Mercy Health Physicians and pulmonologists Mudher Al Shathir, MD, Daniel Murphy, MD and Jeffrey Bloomer, MD of Mercy Health – Kenwood Pulmonary and Critical Care worked together to fit the new Zephyr Endobronchial Valves for the first time in a patient during a minimally invasive procedure at The Jewish Hospital on June 26, 2020. The FDA approved the valves recently through its “Breakthrough Devices” program, which the FDA defines as devices “that provide for more effective treatment or diagnosis of life-threatening or irreversibly debilitating diseases or conditions.”
According to the American Lung Association, more than 15 million Americans suffer from COPD and 3.5 million of those patients have emphysema. Despite using COPD medications, over one million emphysema patients suffer symptoms of hyperinflation, in which air becomes trapped in the parts of the lung damaged by the disease. This trapped air causes the damaged areas of the lungs to get larger, which puts pressure on the healthy parts of the lungs and diaphragm, leading to extreme shortness of breath.
With severe shortness of breath and inefficient breathing, patients work very hard just to breathe and this makes normal activities like walking, eating or even bathing difficult. There are few treatment options for most patients with emphysema and there is no cure. Until now, the only other option for these patients were highly invasive treatments such as lung volume reduction surgery or lung transplantation.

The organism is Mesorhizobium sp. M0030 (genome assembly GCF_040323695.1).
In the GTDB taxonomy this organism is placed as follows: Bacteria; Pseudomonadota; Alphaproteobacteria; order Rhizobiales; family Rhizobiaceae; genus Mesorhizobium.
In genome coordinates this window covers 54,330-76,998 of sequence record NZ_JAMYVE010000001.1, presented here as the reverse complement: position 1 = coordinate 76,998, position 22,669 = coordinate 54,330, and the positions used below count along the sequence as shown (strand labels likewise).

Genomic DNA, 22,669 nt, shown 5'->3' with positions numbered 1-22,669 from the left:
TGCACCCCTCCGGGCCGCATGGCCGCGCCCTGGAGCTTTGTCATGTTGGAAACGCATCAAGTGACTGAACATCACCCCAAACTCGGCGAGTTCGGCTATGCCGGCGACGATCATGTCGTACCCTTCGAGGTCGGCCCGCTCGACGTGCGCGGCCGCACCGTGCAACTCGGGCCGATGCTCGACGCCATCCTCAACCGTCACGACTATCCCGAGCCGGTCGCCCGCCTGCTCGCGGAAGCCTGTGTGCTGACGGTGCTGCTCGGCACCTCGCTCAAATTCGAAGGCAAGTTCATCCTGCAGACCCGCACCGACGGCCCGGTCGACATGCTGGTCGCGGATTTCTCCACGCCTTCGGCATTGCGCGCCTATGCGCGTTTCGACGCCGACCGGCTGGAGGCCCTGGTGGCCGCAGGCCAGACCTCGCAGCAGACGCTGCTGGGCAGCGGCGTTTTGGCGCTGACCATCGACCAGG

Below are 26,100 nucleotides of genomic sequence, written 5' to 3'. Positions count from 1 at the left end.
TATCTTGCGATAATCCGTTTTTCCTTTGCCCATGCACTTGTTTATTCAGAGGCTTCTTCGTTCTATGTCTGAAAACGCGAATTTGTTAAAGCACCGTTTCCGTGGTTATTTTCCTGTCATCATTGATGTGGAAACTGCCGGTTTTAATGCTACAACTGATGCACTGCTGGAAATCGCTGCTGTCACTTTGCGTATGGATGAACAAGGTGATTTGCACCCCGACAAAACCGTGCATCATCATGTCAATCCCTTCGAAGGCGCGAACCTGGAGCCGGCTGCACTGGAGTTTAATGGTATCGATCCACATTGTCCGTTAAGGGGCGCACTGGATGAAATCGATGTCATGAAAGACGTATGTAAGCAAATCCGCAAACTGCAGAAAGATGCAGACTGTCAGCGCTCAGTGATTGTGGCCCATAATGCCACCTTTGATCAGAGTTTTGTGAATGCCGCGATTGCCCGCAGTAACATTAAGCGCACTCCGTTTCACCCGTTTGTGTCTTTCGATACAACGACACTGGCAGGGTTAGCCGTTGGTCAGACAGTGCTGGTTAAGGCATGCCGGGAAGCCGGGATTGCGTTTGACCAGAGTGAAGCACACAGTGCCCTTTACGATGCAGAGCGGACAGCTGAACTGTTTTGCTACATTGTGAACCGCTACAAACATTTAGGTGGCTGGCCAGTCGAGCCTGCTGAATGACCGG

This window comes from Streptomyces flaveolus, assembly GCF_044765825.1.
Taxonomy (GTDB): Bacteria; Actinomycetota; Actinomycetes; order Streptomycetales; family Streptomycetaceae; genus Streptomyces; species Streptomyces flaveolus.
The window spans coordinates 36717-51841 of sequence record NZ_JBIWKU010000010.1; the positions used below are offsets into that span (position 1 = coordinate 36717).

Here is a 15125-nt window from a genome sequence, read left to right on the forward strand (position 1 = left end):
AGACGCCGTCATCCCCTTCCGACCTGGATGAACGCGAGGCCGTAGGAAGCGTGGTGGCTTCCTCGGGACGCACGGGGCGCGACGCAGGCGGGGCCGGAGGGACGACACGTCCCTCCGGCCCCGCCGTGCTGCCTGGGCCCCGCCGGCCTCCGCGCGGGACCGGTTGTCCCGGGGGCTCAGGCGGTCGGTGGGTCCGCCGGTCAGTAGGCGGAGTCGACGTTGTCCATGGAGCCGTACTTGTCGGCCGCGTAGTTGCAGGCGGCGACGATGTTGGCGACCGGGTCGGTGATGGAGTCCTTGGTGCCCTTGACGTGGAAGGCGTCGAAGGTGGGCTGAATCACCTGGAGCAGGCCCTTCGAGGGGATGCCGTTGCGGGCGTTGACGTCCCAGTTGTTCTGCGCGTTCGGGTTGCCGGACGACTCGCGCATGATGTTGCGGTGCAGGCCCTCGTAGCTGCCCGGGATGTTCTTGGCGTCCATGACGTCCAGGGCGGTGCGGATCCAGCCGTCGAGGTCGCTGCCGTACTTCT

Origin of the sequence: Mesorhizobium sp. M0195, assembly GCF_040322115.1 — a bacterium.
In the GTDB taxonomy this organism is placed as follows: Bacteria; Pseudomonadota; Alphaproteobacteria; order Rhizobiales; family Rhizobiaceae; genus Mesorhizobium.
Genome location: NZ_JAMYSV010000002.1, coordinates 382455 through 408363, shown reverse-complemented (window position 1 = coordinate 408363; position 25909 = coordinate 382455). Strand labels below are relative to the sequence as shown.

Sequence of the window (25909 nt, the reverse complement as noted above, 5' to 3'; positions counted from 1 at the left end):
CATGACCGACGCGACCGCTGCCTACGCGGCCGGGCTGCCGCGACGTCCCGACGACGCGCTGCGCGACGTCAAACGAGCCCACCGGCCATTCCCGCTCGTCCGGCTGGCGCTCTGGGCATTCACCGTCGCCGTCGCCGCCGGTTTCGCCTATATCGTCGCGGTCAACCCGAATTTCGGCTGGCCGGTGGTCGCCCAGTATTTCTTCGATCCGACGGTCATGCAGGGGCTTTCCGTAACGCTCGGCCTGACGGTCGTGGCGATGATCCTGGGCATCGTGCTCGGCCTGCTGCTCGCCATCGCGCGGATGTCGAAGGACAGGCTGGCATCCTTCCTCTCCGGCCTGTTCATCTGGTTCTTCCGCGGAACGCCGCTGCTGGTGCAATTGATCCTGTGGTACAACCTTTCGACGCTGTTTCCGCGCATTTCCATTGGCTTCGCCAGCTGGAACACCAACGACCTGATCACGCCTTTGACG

Treatment with the Zephyr Endobronchial Valves is minimally invasive, shortening recovery time and lessening the risk of infection. The one-time treatment is performed via bronchoscopy, which requires no cutting or incisions. During the procedure, the pulmonologist places an average of four tiny valves in the patient’s airways. The valves block off the diseased parts of the lungs where air gets trapped. This allows the healthier parts of the lungs to expand and take in more air, which helps patients breathe easier.
“Emphysema patients are often in poor physical condition and struggle with each breath despite medication therapy. Before the Zephyr Valves, the only options for relief were highly invasive treatments including lung surgeries,” states Dr. Al Shathir. “This minimally invasive procedure has the potential to make a difference and improve the quality of life for advanced emphysema patients. They should talk with their doctor to determine if they are good candidates for the procedure and if the valves could be of benefit to them.”
Dr. Al Shathir’s patient Cynthia Fagin has COPD and the severity of her condition forced her to go on oxygen full-time and quit work. She underwent the valve placement in one lung in September and saw her oxygen levels improve by seven percent in the weeks following the procedure.
“I still need to be on oxygen but now I can do things. I feel better, I’m more energetic, and I can go periods without oxygen,” says Fagin, who is considering valve placement in her other lung. “I would definitely recommend it. It was really pretty easy, and it makes you feel better.”